"Tankolás" - Fuelling up.
the end of 1941, there were over 200 officers and more than 2,500 rank and file
dead. Over 1,500 Hungarians were missing in action. At a minimum, another 7,500
were wounded. Losses in material were high as well. Gone were over 1,200
personnel carriers, 30 air-planes, 28 artillery pieces, 100 per cent of the L3
tankettes, 80 per cent of the Toldi tanks, and 90 per cent of the armoured cars.
"Karbantartás Krivojvogban" -
Maintenance in Krivojvog.
In November 1941, The Gyorshadtest
("Rapid Corps") returned to Budapest.
The withdrawal of The Gyorshadtest ("Rapid
Corps") did not mean the end of Hungary's military participation in the war.
In Budapest, the Gyorshadtest and its remains was re-fitted and made ready for
battle. Germany continued to demand a maximum effort from the Hungarians and
soon the Hungarian Second Army was dispatched in the summer of 1942.
"Kiserőd Dyeszteren" - Pillbox by the
(German and Hungarian soldiers together)
"Orosz-tank elszállítása" -
Removing of a Russian tank.
(The text of this photograph is definitely wrong:
the vehicle is a German heavy armoured reconnaissance vehicle called Sdkfz.
- Shot down Ratta
The term "Ratta" was used for
most air-planes by many soldiers. Ratta means rat in Spanish and was used for
the Soviet fighter Polikarpov 16, by the nationalist side in the Spanish civil
war. The air-plane on the photograph is a Ilyushin Il-2, a ground-attack
"Dyetero" - The town of Dyetero.
Ködmön on top of a Soviet made BA-10 (Russian: Broneavtomobil 10) armoured car.
The Hungarian convoy heading east...
The Hungarian convoy passes by German infantry.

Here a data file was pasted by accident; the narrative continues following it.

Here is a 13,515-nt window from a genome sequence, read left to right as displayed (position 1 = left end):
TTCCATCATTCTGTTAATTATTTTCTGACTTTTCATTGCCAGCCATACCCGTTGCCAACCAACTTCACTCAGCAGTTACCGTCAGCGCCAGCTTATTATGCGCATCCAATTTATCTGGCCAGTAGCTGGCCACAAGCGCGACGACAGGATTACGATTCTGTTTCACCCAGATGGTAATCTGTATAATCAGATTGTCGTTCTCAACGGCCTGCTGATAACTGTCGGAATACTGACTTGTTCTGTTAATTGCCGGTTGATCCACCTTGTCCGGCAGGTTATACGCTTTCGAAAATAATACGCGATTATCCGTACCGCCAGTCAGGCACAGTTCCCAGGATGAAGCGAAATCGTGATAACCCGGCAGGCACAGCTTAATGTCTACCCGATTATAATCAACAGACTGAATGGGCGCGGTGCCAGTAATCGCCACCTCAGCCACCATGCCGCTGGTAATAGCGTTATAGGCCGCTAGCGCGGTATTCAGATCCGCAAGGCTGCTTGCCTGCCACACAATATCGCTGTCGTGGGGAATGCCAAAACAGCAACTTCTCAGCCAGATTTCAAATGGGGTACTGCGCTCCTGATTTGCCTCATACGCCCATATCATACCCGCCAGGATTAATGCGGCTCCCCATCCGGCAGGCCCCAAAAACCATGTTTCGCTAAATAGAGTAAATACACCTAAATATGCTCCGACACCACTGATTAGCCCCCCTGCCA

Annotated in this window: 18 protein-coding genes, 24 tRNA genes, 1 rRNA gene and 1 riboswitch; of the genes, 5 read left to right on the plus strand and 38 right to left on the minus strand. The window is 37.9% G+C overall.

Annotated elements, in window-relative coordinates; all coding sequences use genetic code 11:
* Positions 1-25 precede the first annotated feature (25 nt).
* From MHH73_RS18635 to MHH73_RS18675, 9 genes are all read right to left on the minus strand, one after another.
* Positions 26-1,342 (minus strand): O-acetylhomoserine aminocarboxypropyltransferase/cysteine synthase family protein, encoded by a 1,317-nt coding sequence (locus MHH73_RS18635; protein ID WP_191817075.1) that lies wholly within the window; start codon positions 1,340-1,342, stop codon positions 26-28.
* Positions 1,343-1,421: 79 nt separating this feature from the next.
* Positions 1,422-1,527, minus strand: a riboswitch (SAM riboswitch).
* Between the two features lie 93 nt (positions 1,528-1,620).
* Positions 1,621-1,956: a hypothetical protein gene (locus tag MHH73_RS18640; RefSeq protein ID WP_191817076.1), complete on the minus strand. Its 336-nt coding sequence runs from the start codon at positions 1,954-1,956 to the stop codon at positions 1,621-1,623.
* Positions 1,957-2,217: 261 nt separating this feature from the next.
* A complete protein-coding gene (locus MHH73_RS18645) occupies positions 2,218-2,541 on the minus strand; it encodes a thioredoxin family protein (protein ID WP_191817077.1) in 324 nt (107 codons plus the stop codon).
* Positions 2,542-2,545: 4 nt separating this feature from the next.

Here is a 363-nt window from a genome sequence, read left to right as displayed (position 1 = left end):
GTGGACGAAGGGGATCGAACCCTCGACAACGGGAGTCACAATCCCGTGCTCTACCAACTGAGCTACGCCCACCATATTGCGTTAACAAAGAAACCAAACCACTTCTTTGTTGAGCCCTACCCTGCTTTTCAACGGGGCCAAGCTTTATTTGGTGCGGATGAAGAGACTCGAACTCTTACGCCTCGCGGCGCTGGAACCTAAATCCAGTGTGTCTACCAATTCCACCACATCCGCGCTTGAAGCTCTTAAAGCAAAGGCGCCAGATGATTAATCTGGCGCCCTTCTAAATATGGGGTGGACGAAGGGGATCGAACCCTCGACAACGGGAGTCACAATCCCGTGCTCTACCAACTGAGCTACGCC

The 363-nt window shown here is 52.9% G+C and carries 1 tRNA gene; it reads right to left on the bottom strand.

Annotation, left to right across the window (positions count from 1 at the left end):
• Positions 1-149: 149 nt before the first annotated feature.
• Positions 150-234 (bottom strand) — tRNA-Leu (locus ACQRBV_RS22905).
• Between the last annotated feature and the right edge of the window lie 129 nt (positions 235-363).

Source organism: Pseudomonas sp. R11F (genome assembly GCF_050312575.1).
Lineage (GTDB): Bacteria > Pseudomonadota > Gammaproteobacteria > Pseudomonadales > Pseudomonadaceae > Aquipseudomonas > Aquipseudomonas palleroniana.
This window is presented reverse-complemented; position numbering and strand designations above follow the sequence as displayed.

Hungarian soldier stands among the ruin of a burned down house.
Shot down Ilyushin Il-2, a ground-attack
Hungarian soldiers stands in front of a burning oil well.
Abandoned Soviet heavy artillery.
Soldiers on-top of a M38 "Toldi" Hungarian
Ködmön on a STANDARD motorcycle from 1929.
Somewhere in the Soviet union, heading
German military cemetery.
Detail from the photo-album.
Soldiers pose for a group photo on-top of a Hungarian M38 "Toldi".
Ködmön, 2nd Lieutenant László Jobbágy (company commander) and sergeant Bogdán Petúl.
Silhouettes in front of the fire.
Detail from the photo-album.
Destroyed Soviet T-26 light infantry tank.
Hungarian military road-signs on the walls of a destroyed house.
Soviet prisoners of war in a detention camp.
Destroyed Soviet housing complex.
Hungarian soldiers relax in the shade of their trucks.
Captured Soviets artillery.
Soviet prisoners of war, marching into captivity. A Hungarian soldier walks by the column.
Hungarian military cemetery.
German SS military cemetery.
Ködmön and his men in the village of Rakhiv.
German SS military cemetery.
Hungarian soldiers in front of the chimney stacks of burned down houses.
The Hungarian trucks are stuck in the mud.
Sized Soviet weapons.
Traces of small arms fire on the walls.
Struggle on the road.
Hungarian soldiers roast their corn over the fire.
Torn down statue of Vladimir Lenin.
The building of the military academy in Vinnytsia in 1941.
And a photograph as it looks like today..
The last photographs are from a series of a possible road-mine detonation. A truck probably drove on to the hidden mine that went off and damaged the truck and injured a few of the men. No captions were added to these photographs in the album.